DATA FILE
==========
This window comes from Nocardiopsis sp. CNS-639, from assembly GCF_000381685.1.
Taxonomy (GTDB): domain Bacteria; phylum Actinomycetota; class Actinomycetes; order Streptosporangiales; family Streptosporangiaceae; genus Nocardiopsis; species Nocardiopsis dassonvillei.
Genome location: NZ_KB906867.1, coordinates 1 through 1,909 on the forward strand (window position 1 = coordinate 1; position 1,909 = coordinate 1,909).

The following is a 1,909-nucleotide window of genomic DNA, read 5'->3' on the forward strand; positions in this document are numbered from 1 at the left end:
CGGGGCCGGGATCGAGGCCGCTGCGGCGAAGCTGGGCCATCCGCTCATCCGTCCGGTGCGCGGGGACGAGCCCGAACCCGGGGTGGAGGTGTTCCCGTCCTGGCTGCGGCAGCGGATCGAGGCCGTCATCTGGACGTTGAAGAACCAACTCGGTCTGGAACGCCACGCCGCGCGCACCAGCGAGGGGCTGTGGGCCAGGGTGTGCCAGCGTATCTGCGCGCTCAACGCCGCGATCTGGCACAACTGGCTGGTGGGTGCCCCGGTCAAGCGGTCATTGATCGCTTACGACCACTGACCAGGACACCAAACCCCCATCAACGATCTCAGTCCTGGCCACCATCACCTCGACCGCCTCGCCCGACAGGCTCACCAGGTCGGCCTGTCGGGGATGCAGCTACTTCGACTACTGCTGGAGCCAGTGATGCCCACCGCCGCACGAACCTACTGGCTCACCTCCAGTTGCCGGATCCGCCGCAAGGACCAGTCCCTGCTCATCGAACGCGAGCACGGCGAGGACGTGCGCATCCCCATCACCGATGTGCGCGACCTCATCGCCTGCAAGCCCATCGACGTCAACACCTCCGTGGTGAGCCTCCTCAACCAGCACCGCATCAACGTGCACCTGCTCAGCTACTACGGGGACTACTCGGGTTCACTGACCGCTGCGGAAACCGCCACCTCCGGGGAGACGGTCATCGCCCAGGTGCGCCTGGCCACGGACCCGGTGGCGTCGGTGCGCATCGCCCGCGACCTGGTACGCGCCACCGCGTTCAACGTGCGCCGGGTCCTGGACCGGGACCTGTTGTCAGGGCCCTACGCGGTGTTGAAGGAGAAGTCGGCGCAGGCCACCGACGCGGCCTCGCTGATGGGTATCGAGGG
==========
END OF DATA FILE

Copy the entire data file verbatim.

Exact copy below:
This window comes from Nocardiopsis sp. CNS-639, from assembly GCF_000381685.1.
Taxonomy (GTDB): domain Bacteria; phylum Actinomycetota; class Actinomycetes; order Streptosporangiales; family Streptosporangiaceae; genus Nocardiopsis; species Nocardiopsis dassonvillei.
Genome location: NZ_KB906867.1, coordinates 1 through 1,909 on the forward strand (window position 1 = coordinate 1; position 1,909 = coordinate 1,909).

The following is a 1,909-nucleotide window of genomic DNA, read 5'->3' on the forward strand; positions in this document are numbered from 1 at the left end:
CGGGGCCGGGATCGAGGCCGCTGCGGCGAAGCTGGGCCATCCGCTCATCCGTCCGGTGCGCGGGGACGAGCCCGAACCCGGGGTGGAGGTGTTCCCGTCCTGGCTGCGGCAGCGGATCGAGGCCGTCATCTGGACGTTGAAGAACCAACTCGGTCTGGAACGCCACGCCGCGCGCACCAGCGAGGGGCTGTGGGCCAGGGTGTGCCAGCGTATCTGCGCGCTCAACGCCGCGATCTGGCACAACTGGCTGGTGGGTGCCCCGGTCAAGCGGTCATTGATCGCTTACGACCACTGACCAGGACACCAAACCCCCATCAACGATCTCAGTCCTGGCCACCATCACCTCGACCGCCTCGCCCGACAGGCTCACCAGGTCGGCCTGTCGGGGATGCAGCTACTTCGACTACTGCTGGAGCCAGTGATGCCCACCGCCGCACGAACCTACTGGCTCACCTCCAGTTGCCGGATCCGCCGCAAGGACCAGTCCCTGCTCATCGAACGCGAGCACGGCGAGGACGTGCGCATCCCCATCACCGATGTGCGCGACCTCATCGCCTGCAAGCCCATCGACGTCAACACCTCCGTGGTGAGCCTCCTCAACCAGCACCGCATCAACGTGCACCTGCTCAGCTACTACGGGGACTACTCGGGTTCACTGACCGCTGCGGAAACCGCCACCTCCGGGGAGACGGTCATCGCCCAGGTGCGCCTGGCCACGGACCCGGTGGCGTCGGTGCGCATCGCCCGCGACCTGGTACGCGCCACCGCGTTCAACGTGCGCCGGGTCCTGGACCGGGACCTGTTGTCAGGGCCCTACGCGGTGTTGAAGGAGAAGTCGGCGCAGGCCACCGACGCGGCCTCGCTGATGGGTATCGAGGG